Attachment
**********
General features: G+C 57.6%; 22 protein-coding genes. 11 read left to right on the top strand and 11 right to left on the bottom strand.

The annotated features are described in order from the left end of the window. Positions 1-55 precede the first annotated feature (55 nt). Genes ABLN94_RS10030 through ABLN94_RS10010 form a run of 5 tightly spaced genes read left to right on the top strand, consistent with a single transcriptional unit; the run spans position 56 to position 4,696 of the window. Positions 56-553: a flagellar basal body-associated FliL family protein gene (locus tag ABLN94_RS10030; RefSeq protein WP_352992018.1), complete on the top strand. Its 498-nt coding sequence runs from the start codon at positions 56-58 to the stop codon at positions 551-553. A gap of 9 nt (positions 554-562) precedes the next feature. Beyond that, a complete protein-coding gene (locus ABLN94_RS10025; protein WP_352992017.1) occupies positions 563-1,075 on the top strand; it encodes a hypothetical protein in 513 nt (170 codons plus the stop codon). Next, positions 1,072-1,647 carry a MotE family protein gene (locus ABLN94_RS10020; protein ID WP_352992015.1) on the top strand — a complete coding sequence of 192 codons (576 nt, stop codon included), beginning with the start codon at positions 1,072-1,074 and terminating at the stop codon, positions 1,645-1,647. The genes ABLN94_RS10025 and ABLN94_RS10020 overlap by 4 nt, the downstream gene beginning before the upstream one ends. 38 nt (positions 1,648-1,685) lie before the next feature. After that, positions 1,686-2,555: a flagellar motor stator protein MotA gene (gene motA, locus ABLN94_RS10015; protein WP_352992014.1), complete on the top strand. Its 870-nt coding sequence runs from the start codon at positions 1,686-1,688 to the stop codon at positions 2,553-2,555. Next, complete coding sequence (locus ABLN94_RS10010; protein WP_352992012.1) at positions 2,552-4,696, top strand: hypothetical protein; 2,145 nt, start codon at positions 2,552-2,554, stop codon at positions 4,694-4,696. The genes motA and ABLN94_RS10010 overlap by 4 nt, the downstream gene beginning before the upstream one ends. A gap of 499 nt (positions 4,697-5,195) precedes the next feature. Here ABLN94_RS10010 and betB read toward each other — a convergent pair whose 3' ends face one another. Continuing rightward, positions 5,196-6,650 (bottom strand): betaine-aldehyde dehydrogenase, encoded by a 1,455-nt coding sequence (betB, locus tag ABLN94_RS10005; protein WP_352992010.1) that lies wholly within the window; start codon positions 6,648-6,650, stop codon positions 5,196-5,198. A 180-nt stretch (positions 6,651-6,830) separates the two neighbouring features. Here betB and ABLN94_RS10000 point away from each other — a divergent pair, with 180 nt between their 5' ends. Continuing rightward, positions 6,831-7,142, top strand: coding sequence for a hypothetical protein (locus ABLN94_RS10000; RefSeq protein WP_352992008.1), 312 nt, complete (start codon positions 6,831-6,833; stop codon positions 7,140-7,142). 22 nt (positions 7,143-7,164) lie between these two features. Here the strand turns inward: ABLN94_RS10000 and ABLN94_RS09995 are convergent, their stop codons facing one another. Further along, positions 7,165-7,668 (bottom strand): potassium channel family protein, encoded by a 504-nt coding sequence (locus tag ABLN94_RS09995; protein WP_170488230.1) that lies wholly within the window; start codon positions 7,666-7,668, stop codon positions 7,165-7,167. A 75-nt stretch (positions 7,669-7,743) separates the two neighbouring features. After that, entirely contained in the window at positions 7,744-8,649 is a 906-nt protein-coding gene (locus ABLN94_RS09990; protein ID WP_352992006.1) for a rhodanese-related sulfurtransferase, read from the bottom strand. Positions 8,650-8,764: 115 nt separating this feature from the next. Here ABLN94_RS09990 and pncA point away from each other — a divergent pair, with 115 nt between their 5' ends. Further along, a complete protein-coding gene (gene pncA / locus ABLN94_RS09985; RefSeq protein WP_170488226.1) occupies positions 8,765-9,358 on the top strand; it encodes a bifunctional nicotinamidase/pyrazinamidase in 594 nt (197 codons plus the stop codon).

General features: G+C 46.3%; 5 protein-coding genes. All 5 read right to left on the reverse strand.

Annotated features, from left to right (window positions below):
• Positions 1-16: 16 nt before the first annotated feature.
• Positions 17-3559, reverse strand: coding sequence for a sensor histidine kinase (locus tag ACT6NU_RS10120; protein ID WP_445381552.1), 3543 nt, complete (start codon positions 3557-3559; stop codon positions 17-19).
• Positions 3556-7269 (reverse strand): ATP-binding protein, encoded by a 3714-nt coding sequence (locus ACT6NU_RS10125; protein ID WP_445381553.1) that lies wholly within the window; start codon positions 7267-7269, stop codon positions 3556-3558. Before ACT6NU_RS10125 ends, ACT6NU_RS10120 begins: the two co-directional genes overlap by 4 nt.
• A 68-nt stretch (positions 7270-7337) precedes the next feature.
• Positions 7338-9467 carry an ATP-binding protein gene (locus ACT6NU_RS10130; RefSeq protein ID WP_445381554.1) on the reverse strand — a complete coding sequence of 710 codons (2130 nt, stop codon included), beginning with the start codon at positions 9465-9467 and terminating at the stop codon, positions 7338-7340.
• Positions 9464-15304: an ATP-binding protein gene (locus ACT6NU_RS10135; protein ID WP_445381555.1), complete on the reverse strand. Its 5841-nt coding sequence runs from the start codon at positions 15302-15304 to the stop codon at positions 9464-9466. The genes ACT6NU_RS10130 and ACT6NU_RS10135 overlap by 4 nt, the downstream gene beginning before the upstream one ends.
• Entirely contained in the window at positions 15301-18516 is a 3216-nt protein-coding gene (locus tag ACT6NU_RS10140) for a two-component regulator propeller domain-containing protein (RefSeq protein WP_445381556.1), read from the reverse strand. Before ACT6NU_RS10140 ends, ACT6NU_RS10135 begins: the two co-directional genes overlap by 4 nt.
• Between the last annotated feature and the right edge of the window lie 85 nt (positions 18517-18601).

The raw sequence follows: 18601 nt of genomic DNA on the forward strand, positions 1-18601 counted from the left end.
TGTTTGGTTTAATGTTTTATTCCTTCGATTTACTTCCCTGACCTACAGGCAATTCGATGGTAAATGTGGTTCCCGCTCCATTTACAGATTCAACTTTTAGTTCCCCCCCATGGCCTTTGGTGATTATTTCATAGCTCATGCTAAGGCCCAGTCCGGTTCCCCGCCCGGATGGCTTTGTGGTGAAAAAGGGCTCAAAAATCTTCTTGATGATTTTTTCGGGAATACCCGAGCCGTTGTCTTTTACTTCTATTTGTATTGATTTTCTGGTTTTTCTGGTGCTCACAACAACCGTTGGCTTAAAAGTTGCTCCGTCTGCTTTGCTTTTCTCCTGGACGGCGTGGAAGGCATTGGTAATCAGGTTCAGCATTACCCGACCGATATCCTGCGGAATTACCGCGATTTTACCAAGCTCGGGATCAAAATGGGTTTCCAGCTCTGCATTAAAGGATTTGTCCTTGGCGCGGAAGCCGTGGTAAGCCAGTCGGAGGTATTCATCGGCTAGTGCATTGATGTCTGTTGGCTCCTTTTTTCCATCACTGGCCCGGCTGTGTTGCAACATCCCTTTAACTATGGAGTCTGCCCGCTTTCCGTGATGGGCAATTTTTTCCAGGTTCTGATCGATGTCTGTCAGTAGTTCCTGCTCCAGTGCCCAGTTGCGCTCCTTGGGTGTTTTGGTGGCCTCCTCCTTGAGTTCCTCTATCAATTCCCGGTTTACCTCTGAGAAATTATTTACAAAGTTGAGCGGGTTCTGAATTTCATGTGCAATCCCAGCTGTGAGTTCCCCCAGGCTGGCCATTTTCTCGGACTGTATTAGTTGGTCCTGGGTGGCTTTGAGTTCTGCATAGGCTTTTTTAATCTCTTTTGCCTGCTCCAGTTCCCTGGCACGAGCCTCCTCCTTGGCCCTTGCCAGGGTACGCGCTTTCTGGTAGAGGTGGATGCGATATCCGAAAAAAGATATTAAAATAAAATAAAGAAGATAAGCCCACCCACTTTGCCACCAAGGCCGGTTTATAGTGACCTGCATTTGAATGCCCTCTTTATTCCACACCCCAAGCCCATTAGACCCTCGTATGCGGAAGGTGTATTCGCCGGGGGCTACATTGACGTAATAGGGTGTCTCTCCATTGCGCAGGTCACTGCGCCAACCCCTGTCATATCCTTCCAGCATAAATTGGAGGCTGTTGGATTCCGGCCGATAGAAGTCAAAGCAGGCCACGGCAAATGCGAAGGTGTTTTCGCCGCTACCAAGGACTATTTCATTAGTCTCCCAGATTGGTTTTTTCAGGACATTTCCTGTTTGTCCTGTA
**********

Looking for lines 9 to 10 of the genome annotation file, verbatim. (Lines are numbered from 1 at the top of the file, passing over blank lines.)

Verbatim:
• Positions 7338-9467 carry an ATP-binding protein gene (locus ACT6NU_RS10130; RefSeq protein ID WP_445381554.1) on the reverse strand — a complete coding sequence of 710 codons (2130 nt, stop codon included), beginning with the start codon at positions 9465-9467 and terminating at the stop codon, positions 7338-7340.
• Positions 9464-15304: an ATP-binding protein gene (locus ACT6NU_RS10135; protein ID WP_445381555.1), complete on the reverse strand. Its 5841-nt coding sequence runs from the start codon at positions 15302-15304 to the stop codon at positions 9464-9466. The genes ACT6NU_RS10130 and ACT6NU_RS10135 overlap by 4 nt, the downstream gene beginning before the upstream one ends.